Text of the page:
Appetizers are the usual steak-house style culprits, only done with a delightful difference. Escargots in a cream sauce with artichoke hearts and mushrooms were decadently rich. The richness was cut by a generous use of parsley; good, fresh parsley coarsely chopped. The yin and yang of rich and fresh were a perfect foil for the ingredients. There was a lot of sauce in the gratin dish they came in; Emily Post be damned, I used a soup spoon to scoop up every drop. Again, the overall flavor was delightful; the kind that explodes in one's mouth. The Japanese word umami comes to mind.

A Caesar salad came with greaseless croutons and a bonus cheddar-cheese cracker that was, again, perfectly flavored. The olive oil used was very, very good. What set this Caesar apart was that the flavors were so well-balanced. The kitchen didn't skimp on anchovy paste, and there was just enough garlic there not to over-power the fine quality cheeses used (we suspected good Gorgonzola with a balance of Asiago - no cheap pre-grated Pecorino nor Parmesan here.

Fried oysters were pristinely fresh and delectable on their own. Two sauces, a remoulade and a chili sauce, were presented underneath with a fancy detailing that made the dish as appealing to the eye as it is appealing to the palate. This combination sauce must be tried to be believed. Horseradish used in moderation and a tomato-based, tabasco-laced chili sauce added a good kick. I wouldn't let the busboy take away the plate until I'd mopped up the rest of this delectable, decadent sauce with various other items on our now-groaning board. (Really, keep the sauce around after you're done with the oysters; I dipped some of my steak in it and the superb combination was similar to that of a Filet Mignon served with Bearnaise Sauce.) The little bit of prosecco I had left after the Escargots went down perfectly with the oysters and their sauce as well.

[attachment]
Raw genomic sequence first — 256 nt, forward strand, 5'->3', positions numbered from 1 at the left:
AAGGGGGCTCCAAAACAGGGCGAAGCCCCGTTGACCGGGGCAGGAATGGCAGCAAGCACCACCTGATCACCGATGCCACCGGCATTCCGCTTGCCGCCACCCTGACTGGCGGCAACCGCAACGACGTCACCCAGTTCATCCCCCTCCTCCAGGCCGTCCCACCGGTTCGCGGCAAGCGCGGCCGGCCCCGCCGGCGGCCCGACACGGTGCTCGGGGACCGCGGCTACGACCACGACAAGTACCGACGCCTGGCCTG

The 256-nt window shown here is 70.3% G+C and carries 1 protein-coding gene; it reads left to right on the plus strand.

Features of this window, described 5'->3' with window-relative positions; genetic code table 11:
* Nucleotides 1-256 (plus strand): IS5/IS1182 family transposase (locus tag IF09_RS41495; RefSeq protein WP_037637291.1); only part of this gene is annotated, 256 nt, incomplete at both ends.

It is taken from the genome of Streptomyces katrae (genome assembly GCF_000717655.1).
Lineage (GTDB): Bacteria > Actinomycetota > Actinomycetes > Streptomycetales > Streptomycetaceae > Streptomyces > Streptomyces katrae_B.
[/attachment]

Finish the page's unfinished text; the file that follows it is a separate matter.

The Rib-Eye steak was done perfectly and covered with buttery goodness. This is superb, prime, aged meat at its finest. There's the colossal "Cowboy" Ribeye with bone in for big eaters who want to literally take home a doggie bag. Nothing more to say except that we haven't tried the "delicious" Gorgonzola crust that's an option the server touted. Why mess with simplicity? A nice idea, however, is that they give diners a variety of enhancements ranging from added seafood for a "surf 'n turf" meal, to various sauces. We didn't go there. An important reminder, though; everything is a la carte here. That's par for the course in the stratosphere of the steak house business. Although some view strict a la carte service as an attempt to hide the true cost of taking a square meal, it's also cool to be able to customize one's meal to one's own taste without being admonished by a server not to make "substitutions."

Mixed Grill here is a bargain: chicken, pork, and filet tips grilled together. This is what to order if you can't make up your mind what to have. It's a great value that we'll be coming back for often. We offset the bargain with a big Robert Mondavi Cabernet Sauvignon from Napa that was pricey but even by the glass was delicious and had been kept perfectly.